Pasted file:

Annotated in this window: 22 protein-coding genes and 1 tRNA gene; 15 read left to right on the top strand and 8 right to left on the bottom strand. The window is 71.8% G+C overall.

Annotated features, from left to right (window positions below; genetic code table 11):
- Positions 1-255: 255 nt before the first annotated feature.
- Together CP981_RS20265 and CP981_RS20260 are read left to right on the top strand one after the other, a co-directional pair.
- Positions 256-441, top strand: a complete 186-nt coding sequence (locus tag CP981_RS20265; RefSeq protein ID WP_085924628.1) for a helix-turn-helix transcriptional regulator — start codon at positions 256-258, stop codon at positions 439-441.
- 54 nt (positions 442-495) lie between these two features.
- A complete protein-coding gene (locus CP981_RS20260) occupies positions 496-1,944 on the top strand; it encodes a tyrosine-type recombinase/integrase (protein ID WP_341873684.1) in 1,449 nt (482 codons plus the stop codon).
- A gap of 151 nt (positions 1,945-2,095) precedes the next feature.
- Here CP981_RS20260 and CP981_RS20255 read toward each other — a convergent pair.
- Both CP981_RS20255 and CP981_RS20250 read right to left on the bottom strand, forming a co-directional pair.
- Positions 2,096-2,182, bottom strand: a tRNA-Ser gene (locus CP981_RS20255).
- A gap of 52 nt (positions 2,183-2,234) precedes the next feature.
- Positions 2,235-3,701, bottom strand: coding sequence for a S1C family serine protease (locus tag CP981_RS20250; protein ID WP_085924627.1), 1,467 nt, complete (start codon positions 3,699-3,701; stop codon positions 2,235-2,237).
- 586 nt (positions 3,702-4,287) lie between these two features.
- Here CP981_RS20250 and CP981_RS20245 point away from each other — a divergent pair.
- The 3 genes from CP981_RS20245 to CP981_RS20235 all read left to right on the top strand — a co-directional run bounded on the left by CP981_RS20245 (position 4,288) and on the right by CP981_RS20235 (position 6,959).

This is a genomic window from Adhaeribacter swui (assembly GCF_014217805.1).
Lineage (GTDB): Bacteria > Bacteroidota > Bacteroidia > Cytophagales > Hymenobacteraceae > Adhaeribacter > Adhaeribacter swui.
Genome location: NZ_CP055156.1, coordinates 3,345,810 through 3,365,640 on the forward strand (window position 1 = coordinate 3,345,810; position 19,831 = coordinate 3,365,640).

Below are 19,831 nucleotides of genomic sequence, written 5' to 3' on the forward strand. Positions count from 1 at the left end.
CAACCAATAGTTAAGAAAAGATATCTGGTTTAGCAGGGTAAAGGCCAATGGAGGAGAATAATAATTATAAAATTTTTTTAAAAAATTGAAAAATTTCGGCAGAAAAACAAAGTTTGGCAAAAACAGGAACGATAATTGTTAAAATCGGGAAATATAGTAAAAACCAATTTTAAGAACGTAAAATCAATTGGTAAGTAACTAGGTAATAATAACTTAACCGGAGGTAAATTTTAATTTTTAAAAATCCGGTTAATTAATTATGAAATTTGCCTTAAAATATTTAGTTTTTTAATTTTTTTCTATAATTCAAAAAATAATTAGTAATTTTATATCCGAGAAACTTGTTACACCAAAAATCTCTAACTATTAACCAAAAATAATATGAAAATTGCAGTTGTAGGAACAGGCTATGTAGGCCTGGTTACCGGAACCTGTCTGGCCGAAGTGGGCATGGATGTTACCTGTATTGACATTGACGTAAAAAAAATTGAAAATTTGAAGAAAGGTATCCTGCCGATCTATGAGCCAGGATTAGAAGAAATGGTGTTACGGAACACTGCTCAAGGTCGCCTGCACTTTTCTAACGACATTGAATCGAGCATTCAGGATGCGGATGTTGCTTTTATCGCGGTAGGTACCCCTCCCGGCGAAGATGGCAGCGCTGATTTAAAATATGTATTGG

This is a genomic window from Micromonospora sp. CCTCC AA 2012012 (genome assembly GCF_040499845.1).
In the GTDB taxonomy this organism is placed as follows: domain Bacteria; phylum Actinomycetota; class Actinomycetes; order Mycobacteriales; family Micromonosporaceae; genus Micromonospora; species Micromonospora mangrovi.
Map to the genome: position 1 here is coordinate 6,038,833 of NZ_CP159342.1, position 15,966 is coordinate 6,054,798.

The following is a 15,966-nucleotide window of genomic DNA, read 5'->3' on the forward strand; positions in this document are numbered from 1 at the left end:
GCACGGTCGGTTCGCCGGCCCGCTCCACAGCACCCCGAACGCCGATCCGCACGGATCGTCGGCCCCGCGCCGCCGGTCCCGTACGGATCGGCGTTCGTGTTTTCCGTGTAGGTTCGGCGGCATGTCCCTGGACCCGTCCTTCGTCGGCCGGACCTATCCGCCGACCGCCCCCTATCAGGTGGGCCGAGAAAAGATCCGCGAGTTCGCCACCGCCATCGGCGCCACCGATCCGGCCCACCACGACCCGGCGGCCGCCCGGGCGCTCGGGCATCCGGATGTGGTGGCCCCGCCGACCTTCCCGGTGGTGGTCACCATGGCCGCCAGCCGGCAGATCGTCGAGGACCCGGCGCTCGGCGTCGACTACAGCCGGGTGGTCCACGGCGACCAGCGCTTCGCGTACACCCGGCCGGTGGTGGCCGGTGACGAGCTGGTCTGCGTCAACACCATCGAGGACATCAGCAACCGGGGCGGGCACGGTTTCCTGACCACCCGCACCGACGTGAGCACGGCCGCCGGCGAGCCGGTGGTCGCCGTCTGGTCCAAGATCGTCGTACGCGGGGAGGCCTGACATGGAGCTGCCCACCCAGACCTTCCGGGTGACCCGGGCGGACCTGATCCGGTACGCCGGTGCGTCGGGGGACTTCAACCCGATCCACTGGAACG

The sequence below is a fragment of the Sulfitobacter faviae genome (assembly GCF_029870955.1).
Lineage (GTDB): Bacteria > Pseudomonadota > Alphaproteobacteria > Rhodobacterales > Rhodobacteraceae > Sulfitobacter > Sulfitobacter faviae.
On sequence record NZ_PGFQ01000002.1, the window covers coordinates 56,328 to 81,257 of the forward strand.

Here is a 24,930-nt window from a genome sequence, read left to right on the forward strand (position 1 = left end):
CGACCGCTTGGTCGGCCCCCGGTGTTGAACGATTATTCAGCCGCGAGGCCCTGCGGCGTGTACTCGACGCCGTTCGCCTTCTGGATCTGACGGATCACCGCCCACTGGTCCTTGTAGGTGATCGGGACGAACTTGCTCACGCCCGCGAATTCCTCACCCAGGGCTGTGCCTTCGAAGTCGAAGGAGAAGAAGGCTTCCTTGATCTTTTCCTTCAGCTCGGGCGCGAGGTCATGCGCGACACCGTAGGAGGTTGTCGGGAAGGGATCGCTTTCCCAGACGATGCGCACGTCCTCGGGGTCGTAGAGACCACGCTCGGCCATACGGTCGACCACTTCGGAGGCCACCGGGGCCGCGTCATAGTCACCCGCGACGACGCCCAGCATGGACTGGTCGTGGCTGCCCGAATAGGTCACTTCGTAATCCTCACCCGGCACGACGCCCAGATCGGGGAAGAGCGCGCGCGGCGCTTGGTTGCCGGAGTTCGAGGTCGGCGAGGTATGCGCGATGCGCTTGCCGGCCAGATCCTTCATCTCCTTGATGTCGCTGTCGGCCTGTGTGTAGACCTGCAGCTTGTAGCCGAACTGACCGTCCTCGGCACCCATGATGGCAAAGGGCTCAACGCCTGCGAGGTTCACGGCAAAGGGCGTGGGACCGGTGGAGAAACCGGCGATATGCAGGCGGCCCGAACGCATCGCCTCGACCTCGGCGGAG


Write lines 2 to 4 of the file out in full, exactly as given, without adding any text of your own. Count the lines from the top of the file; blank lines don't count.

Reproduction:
Annotated features, from left to right (window positions below; genetic code table 11):
- Positions 1-255: 255 nt before the first annotated feature.
- Together CP981_RS20265 and CP981_RS20260 are read left to right on the top strand one after the other, a co-directional pair.